Testing is a seal's ability to indicate evidence of tampering. The primary reason to use a security seal is to provide evidence of attempts to tamper the seal. In ISO 17712's tamper test procedures, laboratory tamper attempts must leave detectable evidence of tampering in each of the three tests; three successes earn a "Pass" grade but an "undetectable" result on any test generates a "Fail" grade for the seal. All classes of seals - "I", "S" and "H" - must earn"Pass" grades to qualify as 17712 compliant.

Tamper evident testing in ISO 17712 is a compromise to accomodate two valid but conflicting goals: providing specific common test procedures and not providing a public "cookbook" of ways to defeat security seals. The compromise presents a challenge to conscientious testing laboratories.

Improving user's seal management and effectiveness

Although the scope and focus of ISO 17712 is on the characteristics and performance of seals, the Standard's Annex A has information that may help seal users take a fresh look to improve the quality of security seal programs in their supply chains. You might think of Annex A as containing guidelines for effective management and use of seals - as tools, for example, which could help enhance measures related to C-TPAT and AEO programs.

As the table shows, security seals have their own life cycle, from design through manufacture, distribution, use and retention of seal data. Buyers and users have important roles to play in stages 4, 5 and 6.

Stage 4 is about user knowledge and discipline. As soon as a shipment of seals arrives, buyers and users should, we suggest, think of them as accountable assets. If buyers control and secure new seals and track the use of seal IDs, they reduce the risk of compromised seals and compromised shipment security. Protect unused seals from intruders and from unauthorized access by employees. In addition, train users in shipping facilities to correctly install and document seals.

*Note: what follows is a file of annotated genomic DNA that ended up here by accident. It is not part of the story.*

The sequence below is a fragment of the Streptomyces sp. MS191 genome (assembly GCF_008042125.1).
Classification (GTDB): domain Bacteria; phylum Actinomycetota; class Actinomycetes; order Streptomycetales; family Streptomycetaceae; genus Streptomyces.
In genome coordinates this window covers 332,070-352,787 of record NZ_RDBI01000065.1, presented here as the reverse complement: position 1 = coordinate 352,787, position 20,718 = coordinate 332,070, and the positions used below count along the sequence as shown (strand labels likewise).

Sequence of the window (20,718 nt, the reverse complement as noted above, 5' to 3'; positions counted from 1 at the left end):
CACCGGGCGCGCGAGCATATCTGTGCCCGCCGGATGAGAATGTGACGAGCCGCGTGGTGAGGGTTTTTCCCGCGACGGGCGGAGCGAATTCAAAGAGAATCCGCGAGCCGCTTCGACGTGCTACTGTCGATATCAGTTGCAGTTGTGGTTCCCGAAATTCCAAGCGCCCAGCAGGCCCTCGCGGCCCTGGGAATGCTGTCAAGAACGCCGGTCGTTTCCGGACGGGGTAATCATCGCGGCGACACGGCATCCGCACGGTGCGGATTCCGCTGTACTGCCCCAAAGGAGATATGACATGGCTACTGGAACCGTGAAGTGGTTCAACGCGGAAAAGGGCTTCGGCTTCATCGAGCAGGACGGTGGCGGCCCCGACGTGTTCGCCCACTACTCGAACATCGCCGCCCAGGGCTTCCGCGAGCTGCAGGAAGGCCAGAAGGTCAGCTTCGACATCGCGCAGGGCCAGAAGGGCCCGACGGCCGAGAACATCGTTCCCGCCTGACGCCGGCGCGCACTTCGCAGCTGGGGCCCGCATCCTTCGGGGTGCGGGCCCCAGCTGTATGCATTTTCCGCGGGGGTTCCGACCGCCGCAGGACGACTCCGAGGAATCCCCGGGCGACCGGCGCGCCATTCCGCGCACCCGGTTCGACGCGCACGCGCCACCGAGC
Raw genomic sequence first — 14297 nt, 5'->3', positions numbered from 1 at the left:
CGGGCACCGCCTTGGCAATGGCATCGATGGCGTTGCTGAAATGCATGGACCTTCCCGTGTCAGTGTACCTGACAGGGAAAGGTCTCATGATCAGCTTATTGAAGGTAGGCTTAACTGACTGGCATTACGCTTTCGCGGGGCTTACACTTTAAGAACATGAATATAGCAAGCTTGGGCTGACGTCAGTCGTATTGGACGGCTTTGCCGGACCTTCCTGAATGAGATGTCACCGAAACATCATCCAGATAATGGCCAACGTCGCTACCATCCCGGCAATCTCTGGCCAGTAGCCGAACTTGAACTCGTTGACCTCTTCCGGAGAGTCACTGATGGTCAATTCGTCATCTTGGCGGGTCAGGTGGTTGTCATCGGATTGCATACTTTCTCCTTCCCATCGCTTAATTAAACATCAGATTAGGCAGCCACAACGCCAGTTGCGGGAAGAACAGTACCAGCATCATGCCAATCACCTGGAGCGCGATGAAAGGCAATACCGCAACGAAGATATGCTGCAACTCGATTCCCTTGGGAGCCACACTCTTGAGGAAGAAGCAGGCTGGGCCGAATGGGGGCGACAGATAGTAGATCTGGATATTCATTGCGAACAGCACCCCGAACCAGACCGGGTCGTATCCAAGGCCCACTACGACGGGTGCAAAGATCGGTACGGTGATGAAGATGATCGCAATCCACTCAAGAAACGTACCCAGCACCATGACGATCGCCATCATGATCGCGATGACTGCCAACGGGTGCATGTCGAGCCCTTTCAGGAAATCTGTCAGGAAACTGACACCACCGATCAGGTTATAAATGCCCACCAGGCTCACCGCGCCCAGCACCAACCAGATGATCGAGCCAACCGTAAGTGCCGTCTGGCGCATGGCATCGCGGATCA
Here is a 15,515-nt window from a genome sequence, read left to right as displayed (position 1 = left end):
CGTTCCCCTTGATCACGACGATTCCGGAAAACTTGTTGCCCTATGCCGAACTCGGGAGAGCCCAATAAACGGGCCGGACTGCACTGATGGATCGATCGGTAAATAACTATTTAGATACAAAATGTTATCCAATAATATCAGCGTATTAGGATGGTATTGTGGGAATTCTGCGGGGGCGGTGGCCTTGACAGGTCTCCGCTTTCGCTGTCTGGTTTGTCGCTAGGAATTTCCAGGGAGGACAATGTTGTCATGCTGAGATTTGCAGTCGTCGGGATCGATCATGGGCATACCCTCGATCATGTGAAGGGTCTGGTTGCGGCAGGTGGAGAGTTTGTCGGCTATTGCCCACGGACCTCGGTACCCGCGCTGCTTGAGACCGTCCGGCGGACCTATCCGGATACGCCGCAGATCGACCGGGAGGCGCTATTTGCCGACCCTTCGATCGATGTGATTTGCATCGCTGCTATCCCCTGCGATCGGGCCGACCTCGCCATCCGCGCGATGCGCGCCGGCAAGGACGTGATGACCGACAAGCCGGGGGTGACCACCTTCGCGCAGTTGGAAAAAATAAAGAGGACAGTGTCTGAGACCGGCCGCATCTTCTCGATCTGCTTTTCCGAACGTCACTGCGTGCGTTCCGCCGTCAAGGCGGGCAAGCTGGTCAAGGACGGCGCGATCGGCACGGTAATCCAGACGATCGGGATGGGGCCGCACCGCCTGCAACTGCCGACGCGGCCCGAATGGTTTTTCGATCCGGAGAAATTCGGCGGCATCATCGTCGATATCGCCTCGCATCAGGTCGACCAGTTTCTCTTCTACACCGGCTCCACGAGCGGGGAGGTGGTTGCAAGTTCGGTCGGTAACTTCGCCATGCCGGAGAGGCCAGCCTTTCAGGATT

Stage 5 is about user knowledge and discipline in the field, while seals are attached to containers, etc. This includes supply chain seal verification programs and procedures to deal with compromised or suspect seals. An effective seal program will establish a "chain of custody" for the seal and its shipment.

Stage 6 involves both physical and information issues. If a seal has been tampered with or compromised, supply chain risk managers among others may want the seal or its parts for forensic or insurance reasons. Stage 6 also addresses the care, use and storage of seal data; these may provide useful chain of custody pattern information for security and business managers.

Stages in the Life of a Security Seal *

1. Design Process

2. Manufacturing

3. Distribution

4. User control from receipt to application

5. In-transit management

6. After-life

* Adapted from Table A.1, ISO 17712: 2010

You may purchase copies of ISO 17712: 2010 from ISO itself or from many national standards bodies, such as AFNOR (France), ANSI (US) or BSI (UK).

How can buyers be sure?